Same-sex partnerships work just as well as mixed-sex ones. Gay and lesbian couples’ relationships are just as happy as those of heterosexuals. They are also as long lasting. The factors that make a relationship satisfying, committed and long lasting are largely similar in both cases (APA, 2008).
In this context, we would also like to refer to the study by Riggle et al. (2010), which demonstrates significantly lower stress levels and higher levels psychological wellbeing for same-sex couples in steady relationships. This heightened level of wellbeing is even higher in the case of same-sex couples who have entered into a state-recognized partnership.
However, like mixed-sex partnerships, same-sex partnerships are not without their difficulties. Two possible problem areas in terms of male-male partnerships were highlighted at the expert conference of the VLSP in 2009: the specific challenges that HIV discordant couplesface, and domestic abuse in homosexual partnerships.
In the context of analysing the particularities around lesbian couples, we recommend the somewhat older, but still current book by therapists D. Merilee Clunis and G. Dorsey Green entitled “Geliebte – Freundin – Partnerin” (Lover – Girlfriend – Partner) (1995). The authors here address in detail the joys and challenges that come along with being a couple. Topics include closeness and distance, cohabitation, family, age, sex, monogamy and communication. A considerable portion of the book deals with differences, be they related to ethnicity, age, physical or social.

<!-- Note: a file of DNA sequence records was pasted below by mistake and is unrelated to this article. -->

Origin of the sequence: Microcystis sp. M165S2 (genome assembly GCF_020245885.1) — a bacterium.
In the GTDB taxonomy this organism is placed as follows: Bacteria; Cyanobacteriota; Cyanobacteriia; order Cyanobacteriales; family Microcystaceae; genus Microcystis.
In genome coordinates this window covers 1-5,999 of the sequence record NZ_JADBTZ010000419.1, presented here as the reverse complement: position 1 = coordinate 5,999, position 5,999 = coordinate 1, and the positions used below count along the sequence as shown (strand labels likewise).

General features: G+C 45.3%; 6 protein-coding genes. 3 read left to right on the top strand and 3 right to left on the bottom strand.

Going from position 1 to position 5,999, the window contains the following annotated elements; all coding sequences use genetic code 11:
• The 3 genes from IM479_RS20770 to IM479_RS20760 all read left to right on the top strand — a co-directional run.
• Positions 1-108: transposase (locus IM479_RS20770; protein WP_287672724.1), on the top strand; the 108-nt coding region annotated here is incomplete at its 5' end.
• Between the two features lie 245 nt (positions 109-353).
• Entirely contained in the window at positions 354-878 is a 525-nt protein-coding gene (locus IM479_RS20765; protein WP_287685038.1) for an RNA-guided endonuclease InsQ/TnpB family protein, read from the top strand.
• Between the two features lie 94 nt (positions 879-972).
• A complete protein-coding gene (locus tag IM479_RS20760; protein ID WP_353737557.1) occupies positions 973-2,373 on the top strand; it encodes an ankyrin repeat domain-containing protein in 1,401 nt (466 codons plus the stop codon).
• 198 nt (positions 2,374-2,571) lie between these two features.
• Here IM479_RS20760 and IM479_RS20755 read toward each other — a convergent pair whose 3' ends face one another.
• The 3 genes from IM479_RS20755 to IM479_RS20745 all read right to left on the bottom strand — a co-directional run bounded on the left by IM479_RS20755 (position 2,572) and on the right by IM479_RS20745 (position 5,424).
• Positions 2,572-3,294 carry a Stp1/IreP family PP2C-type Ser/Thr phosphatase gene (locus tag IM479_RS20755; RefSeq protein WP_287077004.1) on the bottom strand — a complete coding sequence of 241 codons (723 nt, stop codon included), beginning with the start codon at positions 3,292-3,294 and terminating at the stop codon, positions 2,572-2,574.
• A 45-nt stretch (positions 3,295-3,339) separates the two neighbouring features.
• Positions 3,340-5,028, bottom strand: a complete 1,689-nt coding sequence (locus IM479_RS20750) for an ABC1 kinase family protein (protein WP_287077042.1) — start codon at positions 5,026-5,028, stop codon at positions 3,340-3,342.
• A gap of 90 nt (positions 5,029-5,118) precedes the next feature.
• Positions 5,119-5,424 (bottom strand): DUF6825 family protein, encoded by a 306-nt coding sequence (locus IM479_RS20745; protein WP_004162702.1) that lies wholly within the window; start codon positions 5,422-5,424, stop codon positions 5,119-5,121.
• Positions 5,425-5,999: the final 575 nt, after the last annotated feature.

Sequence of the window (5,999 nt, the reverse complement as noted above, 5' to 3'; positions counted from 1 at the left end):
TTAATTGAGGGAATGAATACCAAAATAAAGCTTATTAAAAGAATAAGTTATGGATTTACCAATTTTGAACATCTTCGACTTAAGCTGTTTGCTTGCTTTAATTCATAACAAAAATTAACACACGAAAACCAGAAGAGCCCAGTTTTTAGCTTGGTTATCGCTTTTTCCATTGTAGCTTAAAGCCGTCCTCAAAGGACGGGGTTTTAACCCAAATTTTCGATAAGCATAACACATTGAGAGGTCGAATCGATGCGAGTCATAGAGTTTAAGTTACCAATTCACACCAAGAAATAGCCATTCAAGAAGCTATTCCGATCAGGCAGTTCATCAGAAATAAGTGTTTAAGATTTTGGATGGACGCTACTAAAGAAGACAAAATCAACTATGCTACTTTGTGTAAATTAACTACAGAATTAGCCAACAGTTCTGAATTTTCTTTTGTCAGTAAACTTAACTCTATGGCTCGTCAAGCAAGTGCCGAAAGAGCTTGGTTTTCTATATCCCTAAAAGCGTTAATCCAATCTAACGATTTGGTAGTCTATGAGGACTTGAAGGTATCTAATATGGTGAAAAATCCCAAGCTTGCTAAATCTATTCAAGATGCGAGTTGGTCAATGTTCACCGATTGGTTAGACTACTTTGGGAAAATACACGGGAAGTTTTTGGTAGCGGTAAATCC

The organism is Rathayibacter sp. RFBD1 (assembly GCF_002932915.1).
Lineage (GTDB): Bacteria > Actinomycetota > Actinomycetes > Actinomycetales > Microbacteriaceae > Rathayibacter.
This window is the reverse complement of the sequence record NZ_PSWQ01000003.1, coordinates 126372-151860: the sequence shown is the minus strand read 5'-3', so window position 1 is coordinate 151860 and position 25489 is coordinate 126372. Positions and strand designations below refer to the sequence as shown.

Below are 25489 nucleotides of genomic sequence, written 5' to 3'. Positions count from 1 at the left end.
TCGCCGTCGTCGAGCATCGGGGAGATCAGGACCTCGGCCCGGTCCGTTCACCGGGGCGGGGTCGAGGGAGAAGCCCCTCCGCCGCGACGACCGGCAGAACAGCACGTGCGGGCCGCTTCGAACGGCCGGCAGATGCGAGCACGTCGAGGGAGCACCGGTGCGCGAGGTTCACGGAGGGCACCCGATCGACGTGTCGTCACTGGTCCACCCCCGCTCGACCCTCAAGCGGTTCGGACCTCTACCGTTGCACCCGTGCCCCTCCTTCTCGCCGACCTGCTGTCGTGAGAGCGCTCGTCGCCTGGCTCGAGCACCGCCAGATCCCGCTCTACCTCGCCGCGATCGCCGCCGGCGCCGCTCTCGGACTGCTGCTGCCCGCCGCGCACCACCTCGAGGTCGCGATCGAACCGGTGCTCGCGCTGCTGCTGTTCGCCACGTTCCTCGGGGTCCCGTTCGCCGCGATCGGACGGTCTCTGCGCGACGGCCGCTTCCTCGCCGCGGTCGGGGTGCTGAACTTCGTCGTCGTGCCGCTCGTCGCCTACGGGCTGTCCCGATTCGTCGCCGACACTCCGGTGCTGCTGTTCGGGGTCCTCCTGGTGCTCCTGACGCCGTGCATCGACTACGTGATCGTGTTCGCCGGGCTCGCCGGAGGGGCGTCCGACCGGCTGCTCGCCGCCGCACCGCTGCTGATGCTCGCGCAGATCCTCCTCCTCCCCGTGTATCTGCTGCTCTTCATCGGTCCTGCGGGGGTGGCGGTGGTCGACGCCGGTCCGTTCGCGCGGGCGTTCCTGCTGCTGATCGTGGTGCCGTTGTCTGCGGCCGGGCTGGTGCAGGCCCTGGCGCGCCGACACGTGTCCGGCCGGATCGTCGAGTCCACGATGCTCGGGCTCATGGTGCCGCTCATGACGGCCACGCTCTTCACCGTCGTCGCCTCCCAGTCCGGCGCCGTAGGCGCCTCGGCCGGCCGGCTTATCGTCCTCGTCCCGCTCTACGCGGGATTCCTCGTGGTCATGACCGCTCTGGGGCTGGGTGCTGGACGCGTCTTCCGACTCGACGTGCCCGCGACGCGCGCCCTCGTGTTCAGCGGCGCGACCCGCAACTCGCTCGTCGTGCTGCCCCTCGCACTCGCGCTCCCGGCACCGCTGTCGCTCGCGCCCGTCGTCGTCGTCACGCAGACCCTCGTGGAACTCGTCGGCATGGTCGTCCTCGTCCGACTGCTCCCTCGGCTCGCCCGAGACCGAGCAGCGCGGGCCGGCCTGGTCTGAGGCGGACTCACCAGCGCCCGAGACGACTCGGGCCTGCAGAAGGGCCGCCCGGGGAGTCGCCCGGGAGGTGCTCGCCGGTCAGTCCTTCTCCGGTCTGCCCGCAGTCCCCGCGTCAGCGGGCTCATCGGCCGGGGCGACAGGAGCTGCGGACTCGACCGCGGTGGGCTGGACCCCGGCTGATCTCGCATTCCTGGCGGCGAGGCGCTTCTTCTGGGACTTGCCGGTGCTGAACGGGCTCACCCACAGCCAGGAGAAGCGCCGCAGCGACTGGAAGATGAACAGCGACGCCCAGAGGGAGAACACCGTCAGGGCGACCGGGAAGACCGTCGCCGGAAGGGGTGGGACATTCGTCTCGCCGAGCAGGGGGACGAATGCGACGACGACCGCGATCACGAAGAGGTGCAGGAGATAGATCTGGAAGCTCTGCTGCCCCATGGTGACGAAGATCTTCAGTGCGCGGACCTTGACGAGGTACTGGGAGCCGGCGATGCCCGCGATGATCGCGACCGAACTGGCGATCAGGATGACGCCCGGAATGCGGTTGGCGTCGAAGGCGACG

- American Psychological Association. (2008). Answers to your questions: For a better understanding of sexual orientation and homosexuality. Washington, DC. Available at http://www.apa.org/topics/sorientation.pdf]. Copyright © 2008 American Psychological Association.
- D. Merilee Clunis & G. Dorsey Green (1995). Geliebte – Freundin – Partnerin. Berlin: Orlanda.
- Riggle, E. D.B., Rostosky, S.S. & Horne, S.G. (2010). Psychological Distress, Well-Being, and Legal Recognition in Same-Sex Couple Relationships. Journal of Family Psychology, 21 (1), 82 – 86.
Last updated: 02/26/2021 - 11:19